The construction’s contribution to the economy is seemingly being ignored. But ours is the sector that is going to be essential in the delivery process of large infrastructure projects post-Brexit

Richard steer bw 2017

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Brexit was seen by some as the answer to a problem that many of us did not believe existed in the first place. Now the predictions from the economists, commentators and business community that were dismissed as Project Fear by the hard-right Brexiteers are being shown to have been prescient rather than patronising and if anything have underplayed the disastrous effects on our sector of leaving the EU.  

The results of the survey do not surprise me at all. Construction’s workforce has been a net contributor to the economy. This seems to be ignored by the more rabid supporters of Brexit at all costs.

While horrified by the result of the referendum at a personal level, I did not see the impact on our business in the immediate aftermath. It is also helpful that as a global organisation less than 50% of our turnover now comes from trading in the UK. However, I and my colleagues have been stunned by the apparent lack of planning and inept approach taken by the government to negotiating our exit since the vote.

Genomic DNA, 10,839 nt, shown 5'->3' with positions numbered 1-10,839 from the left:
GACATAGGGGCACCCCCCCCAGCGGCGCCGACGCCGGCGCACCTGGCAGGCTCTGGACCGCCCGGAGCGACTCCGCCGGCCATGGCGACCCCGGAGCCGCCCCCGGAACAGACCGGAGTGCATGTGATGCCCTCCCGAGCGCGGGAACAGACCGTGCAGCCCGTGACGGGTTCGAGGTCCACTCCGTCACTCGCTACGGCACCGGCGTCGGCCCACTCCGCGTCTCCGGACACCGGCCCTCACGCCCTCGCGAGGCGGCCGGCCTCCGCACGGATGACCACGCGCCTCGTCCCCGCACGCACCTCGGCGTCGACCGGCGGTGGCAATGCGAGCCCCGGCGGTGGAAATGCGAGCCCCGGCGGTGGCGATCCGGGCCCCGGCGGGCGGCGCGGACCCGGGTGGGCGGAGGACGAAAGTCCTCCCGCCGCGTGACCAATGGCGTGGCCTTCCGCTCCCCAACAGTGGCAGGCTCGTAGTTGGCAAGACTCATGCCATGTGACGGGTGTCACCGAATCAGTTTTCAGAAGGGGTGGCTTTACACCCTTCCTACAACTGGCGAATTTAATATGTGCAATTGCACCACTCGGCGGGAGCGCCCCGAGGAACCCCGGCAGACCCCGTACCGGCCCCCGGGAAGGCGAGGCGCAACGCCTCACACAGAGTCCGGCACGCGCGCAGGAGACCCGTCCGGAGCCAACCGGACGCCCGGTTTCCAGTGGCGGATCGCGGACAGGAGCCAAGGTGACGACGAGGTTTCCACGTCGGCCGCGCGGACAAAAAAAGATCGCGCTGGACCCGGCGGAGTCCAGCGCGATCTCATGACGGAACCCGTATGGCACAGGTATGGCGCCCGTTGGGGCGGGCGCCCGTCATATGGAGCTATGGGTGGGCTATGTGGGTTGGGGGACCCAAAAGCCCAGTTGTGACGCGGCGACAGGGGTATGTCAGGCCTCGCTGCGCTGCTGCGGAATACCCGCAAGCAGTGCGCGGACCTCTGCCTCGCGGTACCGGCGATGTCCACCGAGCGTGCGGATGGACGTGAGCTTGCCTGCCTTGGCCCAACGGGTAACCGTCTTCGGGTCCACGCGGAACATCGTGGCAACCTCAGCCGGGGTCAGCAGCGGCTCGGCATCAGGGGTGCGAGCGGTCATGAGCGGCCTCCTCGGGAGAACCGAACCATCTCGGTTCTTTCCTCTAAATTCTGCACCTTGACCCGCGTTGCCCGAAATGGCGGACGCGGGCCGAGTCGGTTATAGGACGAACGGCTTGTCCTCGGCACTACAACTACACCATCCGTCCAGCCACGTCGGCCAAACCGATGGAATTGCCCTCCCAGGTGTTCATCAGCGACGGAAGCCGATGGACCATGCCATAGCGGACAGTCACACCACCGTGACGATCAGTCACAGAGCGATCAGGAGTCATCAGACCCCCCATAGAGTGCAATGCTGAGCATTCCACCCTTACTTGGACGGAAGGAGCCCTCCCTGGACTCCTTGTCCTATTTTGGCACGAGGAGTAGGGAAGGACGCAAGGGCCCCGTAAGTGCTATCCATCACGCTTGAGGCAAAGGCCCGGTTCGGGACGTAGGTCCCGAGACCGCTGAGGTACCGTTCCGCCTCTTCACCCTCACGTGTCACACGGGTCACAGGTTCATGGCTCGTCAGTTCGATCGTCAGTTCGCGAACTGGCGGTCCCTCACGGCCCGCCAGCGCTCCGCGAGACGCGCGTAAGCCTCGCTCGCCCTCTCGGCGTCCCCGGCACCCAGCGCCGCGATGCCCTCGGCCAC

The greatest bargaining chip with the EU was given away by the prime minister by triggering Article 50 and setting next March as the date of departure. The prospect of a hard Brexit with a shallow transition period would be tantamount to economic suicide. Those clients with whom we deal in an international arena are surprised that all this agony is self-inflicted and the woeful efforts to negotiate with the EU since the vote have damaged Brand UK all over the world.   

The survey results are not something that should be ignored by any of the political parties. All want at least 300,000 new houses built per anum to avoid a national housing crisis, HS2 completed, the refurbishment of Parliament begun and the construction of Hinckley, keeping the nations lights burning bright in the future.

Perhaps they need reminding that ours is the sector that is going to be essential in the delivery process. Architects, contractors, project managers, consultants, SMEs and large firms were all polled and the results show that the majority of us did not want Brexit, we don’t believe it is being managed effectively and it represents a clear and present danger to our industry. The government needs to find a way out of the mess it has created and quickly, I am not hopeful they have either the wisdom, foresight or ability.

Richard Steer is chairman of Gleeds

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